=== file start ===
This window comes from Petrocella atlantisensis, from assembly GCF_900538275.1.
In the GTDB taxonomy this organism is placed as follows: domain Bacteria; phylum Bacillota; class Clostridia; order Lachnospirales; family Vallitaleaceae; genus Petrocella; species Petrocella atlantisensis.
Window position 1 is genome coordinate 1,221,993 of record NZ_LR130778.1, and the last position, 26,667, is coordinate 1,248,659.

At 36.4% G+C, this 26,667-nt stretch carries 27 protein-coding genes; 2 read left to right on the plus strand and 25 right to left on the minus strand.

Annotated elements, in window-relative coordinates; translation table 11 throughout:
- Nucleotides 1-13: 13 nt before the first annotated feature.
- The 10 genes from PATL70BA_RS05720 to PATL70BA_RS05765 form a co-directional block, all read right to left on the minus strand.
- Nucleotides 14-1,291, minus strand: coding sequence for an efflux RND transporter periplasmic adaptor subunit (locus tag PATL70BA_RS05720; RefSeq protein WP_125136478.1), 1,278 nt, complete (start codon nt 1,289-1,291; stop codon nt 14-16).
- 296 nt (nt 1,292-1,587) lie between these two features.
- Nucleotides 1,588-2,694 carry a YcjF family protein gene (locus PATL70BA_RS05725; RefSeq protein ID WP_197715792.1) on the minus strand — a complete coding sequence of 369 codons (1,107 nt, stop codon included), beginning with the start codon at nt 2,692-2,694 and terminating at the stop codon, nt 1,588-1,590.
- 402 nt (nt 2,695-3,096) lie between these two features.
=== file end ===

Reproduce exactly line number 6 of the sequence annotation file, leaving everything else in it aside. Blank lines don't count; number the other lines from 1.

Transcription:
- Nucleotides 1-13: 13 nt before the first annotated feature.